Total internal reflection is an optical property that is harnessed for a number of practical applications. In molecular cell biology, total internal reflection fluorescence (TIRF) microscopy is an invaluable tool for imaging events close to the cell surface.
When light (or any propagating wave) reaches a medium boundary, it can be reflected or refracted. Total internal reflection occurs when the wave strikes the boundary above a particular critical angle. At this point, the wave is not refracted at all but is instead completely (totally) reflected. For total internal reflection to occur, the wave must be first travelling in a medium with a higher refractive index than the second medium it encounters – for example, a wave travelling in glass (such as a coverslip) will be totally internally reflected when it meets air (at the coverslip boundary).
Although the wave is reflected, it results in the creation of an evanescent field a very short distance on the other side of the boundary. This evanescent field decays exponentially with distance from the boundary.
TIRF microscopy exploits these principles to image cells mounted on a coverslip. A short wavelength light beam is reflected within the coverslip, at the coverslip-water interface, resulting in the generation of an evanescent field a very short distance (~100 nanometres) on the other side of the interface. This evanescent field will excite fluorophores very close to the surface of the cell. In living cells, this can be used to track the internalisation of macromolecules, signalling events, and other dynamic processes occurring at the cell surface.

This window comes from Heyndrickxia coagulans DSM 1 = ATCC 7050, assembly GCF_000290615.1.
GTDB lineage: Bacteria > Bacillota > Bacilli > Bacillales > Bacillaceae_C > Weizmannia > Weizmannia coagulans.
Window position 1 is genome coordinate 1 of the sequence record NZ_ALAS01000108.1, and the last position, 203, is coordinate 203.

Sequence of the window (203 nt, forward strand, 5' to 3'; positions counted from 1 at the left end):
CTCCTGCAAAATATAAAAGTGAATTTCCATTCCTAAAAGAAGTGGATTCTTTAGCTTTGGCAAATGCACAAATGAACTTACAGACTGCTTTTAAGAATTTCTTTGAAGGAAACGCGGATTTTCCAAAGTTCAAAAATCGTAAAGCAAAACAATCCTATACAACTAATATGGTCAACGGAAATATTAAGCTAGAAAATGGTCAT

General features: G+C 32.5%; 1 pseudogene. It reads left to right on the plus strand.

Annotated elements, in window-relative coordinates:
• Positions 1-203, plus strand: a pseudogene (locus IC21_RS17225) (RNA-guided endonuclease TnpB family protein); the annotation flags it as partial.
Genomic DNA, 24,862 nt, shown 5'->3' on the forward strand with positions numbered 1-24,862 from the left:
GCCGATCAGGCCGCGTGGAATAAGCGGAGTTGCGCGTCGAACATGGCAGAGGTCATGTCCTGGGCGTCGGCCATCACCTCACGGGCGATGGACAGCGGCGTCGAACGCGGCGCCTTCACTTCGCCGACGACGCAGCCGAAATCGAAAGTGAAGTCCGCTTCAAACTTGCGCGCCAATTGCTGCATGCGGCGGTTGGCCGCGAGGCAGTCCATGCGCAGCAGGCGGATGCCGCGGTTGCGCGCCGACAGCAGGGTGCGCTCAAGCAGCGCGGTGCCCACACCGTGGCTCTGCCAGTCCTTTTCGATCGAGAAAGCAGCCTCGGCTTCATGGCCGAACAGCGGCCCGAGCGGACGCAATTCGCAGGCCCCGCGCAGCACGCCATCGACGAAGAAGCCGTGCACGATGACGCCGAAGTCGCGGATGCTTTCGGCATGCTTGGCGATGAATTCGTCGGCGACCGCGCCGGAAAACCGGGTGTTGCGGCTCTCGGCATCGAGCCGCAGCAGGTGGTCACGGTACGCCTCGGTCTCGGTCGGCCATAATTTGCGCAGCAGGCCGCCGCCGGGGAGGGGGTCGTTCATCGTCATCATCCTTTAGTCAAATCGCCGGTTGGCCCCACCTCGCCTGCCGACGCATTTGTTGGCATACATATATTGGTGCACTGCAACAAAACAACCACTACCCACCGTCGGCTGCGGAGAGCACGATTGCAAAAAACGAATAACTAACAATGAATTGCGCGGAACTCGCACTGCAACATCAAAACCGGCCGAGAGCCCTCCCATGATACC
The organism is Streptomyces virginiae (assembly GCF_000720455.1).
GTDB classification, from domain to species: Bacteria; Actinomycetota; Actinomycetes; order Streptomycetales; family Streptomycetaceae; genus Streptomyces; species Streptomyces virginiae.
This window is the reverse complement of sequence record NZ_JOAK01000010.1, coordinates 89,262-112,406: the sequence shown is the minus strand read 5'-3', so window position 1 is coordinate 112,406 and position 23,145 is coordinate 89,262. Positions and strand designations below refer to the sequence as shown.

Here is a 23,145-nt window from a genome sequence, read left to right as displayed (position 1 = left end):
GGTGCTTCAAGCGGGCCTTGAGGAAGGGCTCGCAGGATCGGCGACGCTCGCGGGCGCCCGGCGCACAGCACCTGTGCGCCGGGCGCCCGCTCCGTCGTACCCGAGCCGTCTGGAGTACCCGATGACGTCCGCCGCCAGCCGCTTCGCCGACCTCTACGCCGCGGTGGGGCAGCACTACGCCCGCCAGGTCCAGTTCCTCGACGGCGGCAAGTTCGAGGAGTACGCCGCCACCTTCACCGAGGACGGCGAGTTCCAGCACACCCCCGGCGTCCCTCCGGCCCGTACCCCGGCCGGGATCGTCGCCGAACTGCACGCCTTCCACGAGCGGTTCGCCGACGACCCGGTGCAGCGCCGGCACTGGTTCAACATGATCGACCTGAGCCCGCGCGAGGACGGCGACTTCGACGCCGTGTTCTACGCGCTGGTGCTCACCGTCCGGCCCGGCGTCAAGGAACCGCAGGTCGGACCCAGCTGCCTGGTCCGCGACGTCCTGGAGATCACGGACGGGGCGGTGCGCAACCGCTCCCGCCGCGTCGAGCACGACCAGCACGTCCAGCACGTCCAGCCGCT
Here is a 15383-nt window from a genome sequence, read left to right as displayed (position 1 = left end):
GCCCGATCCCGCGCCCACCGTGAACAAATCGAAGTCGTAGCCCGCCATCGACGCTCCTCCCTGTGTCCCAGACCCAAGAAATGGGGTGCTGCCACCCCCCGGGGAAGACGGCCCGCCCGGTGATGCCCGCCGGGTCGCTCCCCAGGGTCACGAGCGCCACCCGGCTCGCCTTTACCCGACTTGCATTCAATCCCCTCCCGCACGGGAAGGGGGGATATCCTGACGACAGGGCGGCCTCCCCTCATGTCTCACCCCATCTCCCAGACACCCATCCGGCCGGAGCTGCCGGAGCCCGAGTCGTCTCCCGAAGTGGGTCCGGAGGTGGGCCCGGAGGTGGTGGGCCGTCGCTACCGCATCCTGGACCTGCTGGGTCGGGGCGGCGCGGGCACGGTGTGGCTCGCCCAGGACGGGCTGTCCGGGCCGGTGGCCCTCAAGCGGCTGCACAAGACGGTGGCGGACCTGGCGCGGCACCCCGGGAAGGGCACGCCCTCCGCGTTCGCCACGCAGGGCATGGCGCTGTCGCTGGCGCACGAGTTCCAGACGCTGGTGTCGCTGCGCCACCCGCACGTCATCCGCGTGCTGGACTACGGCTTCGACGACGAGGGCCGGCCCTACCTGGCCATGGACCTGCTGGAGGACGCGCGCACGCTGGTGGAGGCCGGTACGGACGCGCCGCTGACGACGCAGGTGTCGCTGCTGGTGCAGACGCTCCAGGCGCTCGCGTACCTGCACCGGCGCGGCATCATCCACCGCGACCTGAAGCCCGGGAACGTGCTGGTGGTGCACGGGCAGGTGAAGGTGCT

The blog’s logo depicts a totally internally reflected light wave, with the letter “I” within the evanescent field.
Ironically, although I have extensive experience in light and fluorescence microscopy, I have not (at the time of writing) ever used TIRF microscopy myself. For why I thought it would be a good title for the blog, see the “Mandate” page.
More material (much of it paraphrased here) can be found on the following Wikipedia pages: